Los Lobos and Keb Mo, The Palladium at St. Petersburg College, St. Petersburg, FL- 3/1
During his show-opening solo set at the historic Palladium Theater, Compton native Keb Mo described headliners Los Lobos as being “from just down the road” in East Los Angeles. Left unstated: In addition to their geographical kinship is a sort-of musical connection, as both draw heavily from the blues.
Mo, alternating between his acoustic and resonator guitars, demonstrated his well-known skills as a soulful singer, adept six-stringer, and warm, friendly and funny crowd pleaser, handily mixing his kind of blues with strains of R&B and pop . He offered a bit of social commentary with “Government Cheese,” and sang about the joys of love – whether sweet (“Life is Beautiful”) or maybe over the top (“Dangerous Mood”). Halfway through the comical “Shave ‘Yo Legs,” stage power inadvertently dropped and Mo went unplugged, segueing into a sing-along on the chestnut “Stand By Me” and the woe-is-me “Suitcase.”
Los Lobos, easily affirming the group’s well-earned reputation as a great American rock ‘n’ roots band, opened with the tumbling drums, snaking bass line and flavorful baritone sax of “Dream in Blue,” with the electric guitars of Cesar Rosas, David Hidalgo, and Louie Perez eventually turning spacey.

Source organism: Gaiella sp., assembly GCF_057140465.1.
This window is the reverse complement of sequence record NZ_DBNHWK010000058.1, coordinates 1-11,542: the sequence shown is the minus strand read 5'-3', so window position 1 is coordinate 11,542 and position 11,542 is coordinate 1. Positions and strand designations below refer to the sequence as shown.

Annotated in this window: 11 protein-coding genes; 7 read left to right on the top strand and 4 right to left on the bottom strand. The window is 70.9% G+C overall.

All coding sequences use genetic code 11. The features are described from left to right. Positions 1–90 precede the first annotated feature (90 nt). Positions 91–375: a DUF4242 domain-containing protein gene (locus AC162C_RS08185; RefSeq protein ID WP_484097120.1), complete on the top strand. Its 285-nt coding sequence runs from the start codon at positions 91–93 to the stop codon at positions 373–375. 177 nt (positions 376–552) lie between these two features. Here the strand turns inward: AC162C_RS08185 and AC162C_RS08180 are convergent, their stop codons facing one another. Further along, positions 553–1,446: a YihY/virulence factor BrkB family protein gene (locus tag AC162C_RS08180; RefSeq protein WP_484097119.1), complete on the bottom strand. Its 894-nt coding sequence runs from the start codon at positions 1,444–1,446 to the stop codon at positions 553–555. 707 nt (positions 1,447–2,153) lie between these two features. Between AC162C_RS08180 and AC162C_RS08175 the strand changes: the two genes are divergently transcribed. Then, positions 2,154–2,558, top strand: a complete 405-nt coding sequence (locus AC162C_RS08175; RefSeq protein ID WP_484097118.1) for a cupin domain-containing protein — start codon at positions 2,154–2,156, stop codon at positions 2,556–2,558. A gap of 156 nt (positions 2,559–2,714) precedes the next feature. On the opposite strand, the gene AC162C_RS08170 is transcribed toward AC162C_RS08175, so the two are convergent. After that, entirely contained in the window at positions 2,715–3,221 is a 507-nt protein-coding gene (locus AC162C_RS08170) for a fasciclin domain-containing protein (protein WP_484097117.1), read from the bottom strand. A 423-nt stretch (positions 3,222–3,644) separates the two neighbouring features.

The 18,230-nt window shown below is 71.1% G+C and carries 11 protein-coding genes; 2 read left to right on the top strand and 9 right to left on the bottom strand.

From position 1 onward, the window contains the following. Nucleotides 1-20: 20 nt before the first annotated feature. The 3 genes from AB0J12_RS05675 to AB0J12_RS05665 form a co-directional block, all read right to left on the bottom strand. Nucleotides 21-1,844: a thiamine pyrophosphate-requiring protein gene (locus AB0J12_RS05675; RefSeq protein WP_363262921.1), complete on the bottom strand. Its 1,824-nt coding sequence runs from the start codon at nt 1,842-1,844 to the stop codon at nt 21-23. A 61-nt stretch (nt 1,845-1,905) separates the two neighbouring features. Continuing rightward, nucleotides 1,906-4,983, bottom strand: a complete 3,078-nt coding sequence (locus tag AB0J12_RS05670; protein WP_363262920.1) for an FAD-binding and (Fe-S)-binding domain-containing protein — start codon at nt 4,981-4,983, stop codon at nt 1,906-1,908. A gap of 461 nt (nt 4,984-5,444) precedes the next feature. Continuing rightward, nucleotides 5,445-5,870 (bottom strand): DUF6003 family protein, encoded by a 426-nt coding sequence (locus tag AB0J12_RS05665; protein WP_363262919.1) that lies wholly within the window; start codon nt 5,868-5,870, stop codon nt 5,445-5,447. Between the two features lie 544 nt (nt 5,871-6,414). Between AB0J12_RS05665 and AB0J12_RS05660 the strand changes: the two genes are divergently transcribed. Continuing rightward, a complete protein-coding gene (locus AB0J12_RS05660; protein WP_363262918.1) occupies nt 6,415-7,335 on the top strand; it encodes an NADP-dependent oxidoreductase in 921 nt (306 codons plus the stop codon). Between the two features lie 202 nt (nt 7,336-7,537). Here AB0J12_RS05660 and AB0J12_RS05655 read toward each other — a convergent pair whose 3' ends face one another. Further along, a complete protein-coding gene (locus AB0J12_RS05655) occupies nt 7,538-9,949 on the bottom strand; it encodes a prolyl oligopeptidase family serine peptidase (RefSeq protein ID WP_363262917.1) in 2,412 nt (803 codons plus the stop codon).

The band always has excelled at an appealing loose-tight dynamic, moving from tune to tune in a seemingly casual, unscripted manner, but locking down hard on infectious grooves. When Rosas asked “What are we doing?”, Hidalgo responded with “You wanna rock out?” And the band shifted to “Born Under a Bad Sign,” with Mo brought back to sing and play his Strat. Rosas dug deep with his solo, and Mo led the band into a little “Funky Broadway,” employing some George Benson-style guitar-voice scat.
As is their habit, Los Lobos mixed longtime favorites with unexpected gems and unusual covers, the latter including Temptations hit “Papa Was a Rolling Stone” and blues chestnut “One Way Out,” an Allmans signature song.
The 100-minute set, featuring music dating all the way back to 1983’s “...And a Time to Dance” EP, also included Spanish-language dance songs “Maricela” and the cumbia “Yo Canto”; the laidback, easy-grooving “Hearts of Stone”; and the moody, atmospheric “Kiko and the Lavender Moon,” with Hidalgo pumping his gold-sparkle push-button accordion.
Other tunes – “Rosalie,” “Come On, Let’s Go” — had the band sounding like old-school garage rockers. And a raucous “Don’t Worry, Baby” was a late concert show stopper.